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Wednesday, February 17, 2016

Two Cowboys on a Journey: pure delish, Auckland - New Zealand

Christmas Cakes

(Learn: * Inspire: **** Amaze: * Live: ****)
(The Two Cowboys Subjective Rate-o-Meter.   )

How do you take charge of your own destiny with two small children and no money? You make something!

This is the first producer we profile in New Zealand. It is also a huge success story showcasing just what is possible with determination, unwavering commitment, and a great team of people. Breakfast cereal in New Zealand, will never just be Weetbix and milk again. Now you can upgrade to something healthy and delicious, with the knowledge that you are supporting a maker, making a difference. Meet Karen Staples and pure delish.

For more than a decade pure delish has been creating quality products that are real, delicious and anything but ‘ordinary’.  Their brand is synonymous with mouth-watering excellence, and they have carved a solid reputation for innovative, category-challenging and award winning products.

They started out small with Karen, owner of pure delish, wanting to make some extra cash for her family at Christmas.  She decided to roll up her sleeves, follow her passion for baking and set out on a mission to make a Christmas Cake that had a bit more of a modern twist than that offered at the time. This modest beginning has led her to where they are today, an innovative and passionate company producing a wide range of products including, 7 different breakfast cereals, snack bars, cookies, slabs and last but not least the famous pure delish Christmas Cakes!


A visit to pure delish is not a normal visit to a food factory. The first thing that strikes you when you arrive is Karen's energy and passion. It is contagious with smiles from her staff everywhere. The second is the aroma of freshly baked cookies. Purely delicious cookies! It is a busy place. You need to know where to stand and not be in the way.

We arrived on a hot mid-Summer's morning at their factory in Mt Wellington, Auckland. Pure delish just moved into a brand new warehouse and company offices. "We've outgrown our space again!" is how Karen greeted us. The demand for pure delish's products keeps increasing, and recently they've started shipping product for export to Australia.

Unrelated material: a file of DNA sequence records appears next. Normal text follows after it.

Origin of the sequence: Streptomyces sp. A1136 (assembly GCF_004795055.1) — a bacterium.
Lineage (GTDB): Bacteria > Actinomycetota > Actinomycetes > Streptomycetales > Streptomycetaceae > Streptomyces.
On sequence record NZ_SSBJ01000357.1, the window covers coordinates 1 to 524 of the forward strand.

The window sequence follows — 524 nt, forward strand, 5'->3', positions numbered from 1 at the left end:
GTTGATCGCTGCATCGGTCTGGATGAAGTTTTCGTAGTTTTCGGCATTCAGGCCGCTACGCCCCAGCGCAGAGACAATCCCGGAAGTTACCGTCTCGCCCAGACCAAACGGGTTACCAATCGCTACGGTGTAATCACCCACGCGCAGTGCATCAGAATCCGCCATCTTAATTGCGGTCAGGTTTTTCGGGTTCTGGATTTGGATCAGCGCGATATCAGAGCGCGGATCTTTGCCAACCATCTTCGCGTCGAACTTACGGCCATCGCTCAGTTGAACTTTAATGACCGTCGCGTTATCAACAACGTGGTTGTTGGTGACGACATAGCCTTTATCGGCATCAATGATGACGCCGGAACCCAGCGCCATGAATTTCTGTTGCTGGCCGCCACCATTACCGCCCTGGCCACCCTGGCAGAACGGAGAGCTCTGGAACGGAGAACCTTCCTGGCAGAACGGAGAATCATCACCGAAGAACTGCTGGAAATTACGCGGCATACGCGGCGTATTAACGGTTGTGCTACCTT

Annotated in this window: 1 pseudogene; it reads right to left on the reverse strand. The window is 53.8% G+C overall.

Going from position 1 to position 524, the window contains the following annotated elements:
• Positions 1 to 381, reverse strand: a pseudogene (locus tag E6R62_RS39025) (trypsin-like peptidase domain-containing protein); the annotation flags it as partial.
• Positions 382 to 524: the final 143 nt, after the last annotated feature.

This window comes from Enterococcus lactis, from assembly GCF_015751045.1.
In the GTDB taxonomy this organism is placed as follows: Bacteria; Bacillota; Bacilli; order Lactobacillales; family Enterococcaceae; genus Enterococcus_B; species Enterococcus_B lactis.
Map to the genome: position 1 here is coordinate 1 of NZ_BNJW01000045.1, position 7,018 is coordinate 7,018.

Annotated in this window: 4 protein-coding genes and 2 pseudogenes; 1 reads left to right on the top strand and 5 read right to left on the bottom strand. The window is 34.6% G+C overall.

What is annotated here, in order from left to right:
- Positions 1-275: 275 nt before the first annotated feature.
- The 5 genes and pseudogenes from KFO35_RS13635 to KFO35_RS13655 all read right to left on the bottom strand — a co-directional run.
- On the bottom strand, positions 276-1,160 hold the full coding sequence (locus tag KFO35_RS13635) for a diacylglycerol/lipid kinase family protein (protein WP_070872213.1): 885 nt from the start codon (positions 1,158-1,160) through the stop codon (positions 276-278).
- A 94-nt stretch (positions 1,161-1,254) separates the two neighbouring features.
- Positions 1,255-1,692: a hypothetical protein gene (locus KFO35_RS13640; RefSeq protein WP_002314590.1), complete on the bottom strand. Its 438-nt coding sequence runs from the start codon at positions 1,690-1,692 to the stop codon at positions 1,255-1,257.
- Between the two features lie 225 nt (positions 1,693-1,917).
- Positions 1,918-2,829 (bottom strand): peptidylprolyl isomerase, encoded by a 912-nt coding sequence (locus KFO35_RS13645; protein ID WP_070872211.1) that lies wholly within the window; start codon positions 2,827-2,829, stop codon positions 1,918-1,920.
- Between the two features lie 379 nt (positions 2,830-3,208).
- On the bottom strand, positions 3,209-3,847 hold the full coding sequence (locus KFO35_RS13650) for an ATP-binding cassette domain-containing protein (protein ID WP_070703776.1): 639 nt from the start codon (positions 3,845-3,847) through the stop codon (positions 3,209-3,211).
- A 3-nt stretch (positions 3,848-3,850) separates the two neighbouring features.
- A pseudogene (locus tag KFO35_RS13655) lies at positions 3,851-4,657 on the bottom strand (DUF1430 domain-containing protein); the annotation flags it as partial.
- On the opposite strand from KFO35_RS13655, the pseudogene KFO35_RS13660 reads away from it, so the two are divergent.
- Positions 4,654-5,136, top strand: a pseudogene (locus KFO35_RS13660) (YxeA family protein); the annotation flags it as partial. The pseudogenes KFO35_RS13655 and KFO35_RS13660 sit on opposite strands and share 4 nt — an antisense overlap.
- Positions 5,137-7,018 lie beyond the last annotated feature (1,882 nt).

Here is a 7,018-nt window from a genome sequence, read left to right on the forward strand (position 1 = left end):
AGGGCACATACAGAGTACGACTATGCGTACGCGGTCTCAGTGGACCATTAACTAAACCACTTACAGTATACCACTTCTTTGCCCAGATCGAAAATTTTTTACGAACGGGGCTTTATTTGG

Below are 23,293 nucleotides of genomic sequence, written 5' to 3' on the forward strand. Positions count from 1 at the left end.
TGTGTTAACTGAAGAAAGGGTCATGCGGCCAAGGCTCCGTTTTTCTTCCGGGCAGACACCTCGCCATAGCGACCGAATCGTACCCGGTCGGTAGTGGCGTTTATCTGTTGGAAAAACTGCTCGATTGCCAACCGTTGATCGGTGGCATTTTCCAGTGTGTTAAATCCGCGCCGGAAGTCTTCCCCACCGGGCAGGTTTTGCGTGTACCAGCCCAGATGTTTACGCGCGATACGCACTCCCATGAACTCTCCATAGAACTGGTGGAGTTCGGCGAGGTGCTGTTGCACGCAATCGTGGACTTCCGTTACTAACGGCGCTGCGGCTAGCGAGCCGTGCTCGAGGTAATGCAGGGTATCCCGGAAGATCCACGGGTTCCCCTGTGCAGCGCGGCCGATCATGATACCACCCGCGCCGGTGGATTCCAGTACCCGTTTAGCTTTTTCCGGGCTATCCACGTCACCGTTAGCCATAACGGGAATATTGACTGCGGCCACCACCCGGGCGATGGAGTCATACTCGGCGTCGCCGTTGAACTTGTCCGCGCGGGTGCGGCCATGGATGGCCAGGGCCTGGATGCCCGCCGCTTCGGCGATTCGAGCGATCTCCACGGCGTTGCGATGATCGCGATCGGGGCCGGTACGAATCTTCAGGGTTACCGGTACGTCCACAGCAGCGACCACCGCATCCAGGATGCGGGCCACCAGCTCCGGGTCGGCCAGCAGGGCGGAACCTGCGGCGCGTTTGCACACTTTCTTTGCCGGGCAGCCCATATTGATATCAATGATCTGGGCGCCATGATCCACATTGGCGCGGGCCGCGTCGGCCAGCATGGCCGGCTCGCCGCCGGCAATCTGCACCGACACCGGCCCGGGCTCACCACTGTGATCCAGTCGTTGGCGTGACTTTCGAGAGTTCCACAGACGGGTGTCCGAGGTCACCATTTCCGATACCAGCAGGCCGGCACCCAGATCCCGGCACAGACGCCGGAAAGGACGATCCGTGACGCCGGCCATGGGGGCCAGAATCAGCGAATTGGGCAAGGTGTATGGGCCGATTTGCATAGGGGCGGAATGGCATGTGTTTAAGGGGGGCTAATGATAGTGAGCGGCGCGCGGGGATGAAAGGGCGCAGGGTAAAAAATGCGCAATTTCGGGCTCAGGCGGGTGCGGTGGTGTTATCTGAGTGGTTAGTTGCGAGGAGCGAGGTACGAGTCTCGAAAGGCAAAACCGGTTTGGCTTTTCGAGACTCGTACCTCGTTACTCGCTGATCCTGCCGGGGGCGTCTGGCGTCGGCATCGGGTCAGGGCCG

There aren't enough space on the shelf for all the awards that Karen and her people have received over the last few years. Not only did they manage to break into the cereal market, but they've succeeded in creating a whole new category of product that focusses on supporting people on the more natural paleo diet. There is almost a religious following of the pure delish products. I've brought some of the paleo bars home, and never had one. My teenage son (who avoids healthy food at all cost) annexed it, and that was the last I've seen of it.

Pure delish makes everything by hand. At first, this sounds like a less than profitable idea. Especially in fast moving consumer goods. Mechanisation and automation create margin in this category which is notorious for razor-thin profits and huge volumes (i.e. a lot of work for little money). In Karen's case, she decided that she would rather this profit end up in the pockets of her people. It is a differentiator, but also a commitment to employ people that equally benefits financially with her in her business. They all share the satisfaction that comes with making something.

Factory work can be soul crushing boring and repetitive. Karen showed us how employees at pure delish move from role to role, acquiring new skills and helping her to innovate the products as they grow. The ingredients they use are sourced from all over the world. Every nut and every raisin are checked to assure it meets the quality standards of the products that leave this kitchen.

What do you do as a producer when you achieved your goals? You find new ones.

Karen is slowly shifting her focus away from day-to-day production management and business survival, in a very competitive market, towards mentoring and growing her people. Her son recently joined her in the business, and this gives her an opportunity to take stock, reprioritize, and spend more time developing her people. She is now mentoring others to make something.

They all eat lunch together every day.

With this much energy, I cannot wait to see what Karen and her team is determined to do next. Once a maker, always a maker. As she said it: "It is in your bones!" Enjoy!

Hendrik van Wyk

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